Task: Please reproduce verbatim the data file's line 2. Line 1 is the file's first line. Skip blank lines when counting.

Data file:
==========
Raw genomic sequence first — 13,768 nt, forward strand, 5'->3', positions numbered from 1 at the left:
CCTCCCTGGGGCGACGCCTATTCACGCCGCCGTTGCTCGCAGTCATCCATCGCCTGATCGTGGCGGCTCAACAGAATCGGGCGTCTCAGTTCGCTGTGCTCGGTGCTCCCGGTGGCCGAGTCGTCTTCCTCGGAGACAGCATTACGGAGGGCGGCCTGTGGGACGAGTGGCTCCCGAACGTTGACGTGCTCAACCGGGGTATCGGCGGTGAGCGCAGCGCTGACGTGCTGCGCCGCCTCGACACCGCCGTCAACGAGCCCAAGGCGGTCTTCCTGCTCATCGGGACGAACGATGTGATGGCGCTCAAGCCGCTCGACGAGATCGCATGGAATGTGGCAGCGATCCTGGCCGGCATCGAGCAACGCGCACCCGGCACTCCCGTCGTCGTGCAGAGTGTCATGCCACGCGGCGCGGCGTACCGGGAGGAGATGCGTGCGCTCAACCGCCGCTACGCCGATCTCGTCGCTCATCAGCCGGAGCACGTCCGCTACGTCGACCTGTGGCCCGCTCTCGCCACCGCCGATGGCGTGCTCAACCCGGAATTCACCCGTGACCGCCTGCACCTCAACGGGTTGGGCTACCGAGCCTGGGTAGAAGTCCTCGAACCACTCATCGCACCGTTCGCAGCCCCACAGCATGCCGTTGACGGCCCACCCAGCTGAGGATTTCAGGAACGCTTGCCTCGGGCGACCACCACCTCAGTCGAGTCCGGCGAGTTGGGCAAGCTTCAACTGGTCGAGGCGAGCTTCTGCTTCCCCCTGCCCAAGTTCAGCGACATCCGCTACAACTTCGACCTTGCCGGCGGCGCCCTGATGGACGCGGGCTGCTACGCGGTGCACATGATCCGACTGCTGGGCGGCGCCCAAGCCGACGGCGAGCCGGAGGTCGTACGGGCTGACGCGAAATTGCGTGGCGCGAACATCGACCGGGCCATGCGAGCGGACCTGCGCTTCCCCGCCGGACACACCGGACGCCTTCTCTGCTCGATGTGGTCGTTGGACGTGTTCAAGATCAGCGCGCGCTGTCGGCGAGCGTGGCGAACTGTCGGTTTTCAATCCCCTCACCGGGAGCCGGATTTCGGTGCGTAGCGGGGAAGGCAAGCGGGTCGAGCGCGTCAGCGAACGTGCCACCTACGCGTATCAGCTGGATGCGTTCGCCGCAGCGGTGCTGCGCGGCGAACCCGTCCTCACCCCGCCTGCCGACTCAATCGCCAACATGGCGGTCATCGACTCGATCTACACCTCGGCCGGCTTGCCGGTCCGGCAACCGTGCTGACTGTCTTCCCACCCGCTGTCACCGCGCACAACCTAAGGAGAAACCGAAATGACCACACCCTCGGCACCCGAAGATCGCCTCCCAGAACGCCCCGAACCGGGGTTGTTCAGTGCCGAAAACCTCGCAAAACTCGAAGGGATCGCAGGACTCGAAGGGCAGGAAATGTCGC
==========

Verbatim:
CCTCCCTGGGGCGACGCCTATTCACGCCGCCGTTGCTCGCAGTCATCCATCGCCTGATCGTGGCGGCTCAACAGAATCGGGCGTCTCAGTTCGCTGTGCTCGGTGCTCCCGGTGGCCGAGTCGTCTTCCTCGGAGACAGCATTACGGAGGGCGGCCTGTGGGACGAGTGGCTCCCGAACGTTGACGTGCTCAACCGGGGTATCGGCGGTGAGCGCAGCGCTGACGTGCTGCGCCGCCTCGACACCGCCGTCAACGAGCCCAAGGCGGTCTTCCTGCTCATCGGGACGAACGATGTGATGGCGCTCAAGCCGCTCGACGAGATCGCATGGAATGTGGCAGCGATCCTGGCCGGCATCGAGCAACGCGCACCCGGCACTCCCGTCGTCGTGCAGAGTGTCATGCCACGCGGCGCGGCGTACCGGGAGGAGATGCGTGCGCTCAACCGCCGCTACGCCGATCTCGTCGCTCATCAGCCGGAGCACGTCCGCTACGTCGACCTGTGGCCCGCTCTCGCCACCGCCGATGGCGTGCTCAACCCGGAATTCACCCGTGACCGCCTGCACCTCAACGGGTTGGGCTACCGAGCCTGGGTAGAAGTCCTCGAACCACTCATCGCACCGTTCGCAGCCCCACAGCATGCCGTTGACGGCCCACCCAGCTGAGGATTTCAGGAACGCTTGCCTCGGGCGACCACCACCTCAGTCGAGTCCGGCGAGTTGGGCAAGCTTCAACTGGTCGAGGCGAGCTTCTGCTTCCCCCTGCCCAAGTTCAGCGACATCCGCTACAACTTCGACCTTGCCGGCGGCGCCCTGATGGACGCGGGCTGCTACGCGGTGCACATGATCCGACTGCTGGGCGGCGCCCAAGCCGACGGCGAGCCGGAGGTCGTACGGGCTGACGCGAAATTGCGTGGCGCGAACATCGACCGGGCCATGCGAGCGGACCTGCGCTTCCCCGCCGGACACACCGGACGCCTTCTCTGCTCGATGTGGTCGTTGGACGTGTTCAAGATCAGCGCGCGCTGTCGGCGAGCGTGGCGAACTGTCGGTTTTCAATCCCCTCACCGGGAGCCGGATTTCGGTGCGTAGCGGGGAAGGCAAGCGGGTCGAGCGCGTCAGCGAACGTGCCACCTACGCGTATCAGCTGGATGCGTTCGCCGCAGCGGTGCTGCGCGGCGAACCCGTCCTCACCCCGCCTGCCGACTCAATCGCCAACATGGCGGTCATCGACTCGATCTACACCTCGGCCGGCTTGCCGGTCCGGCAACCGTGCTGACTGTCTTCCCACCCGCTGTCACCGCGCACAACCTAAGGAGAAACCGAAATGACCACACCCTCGGCACCCGAAGATCGCCTCCCAGAACGCCCCGAACCGGGGTTGTTCAGTGCCGAAAACCTCGCAAAACTCGAAGGGATCGCAGGACTCGAAGGGCAGGAAATGTCGC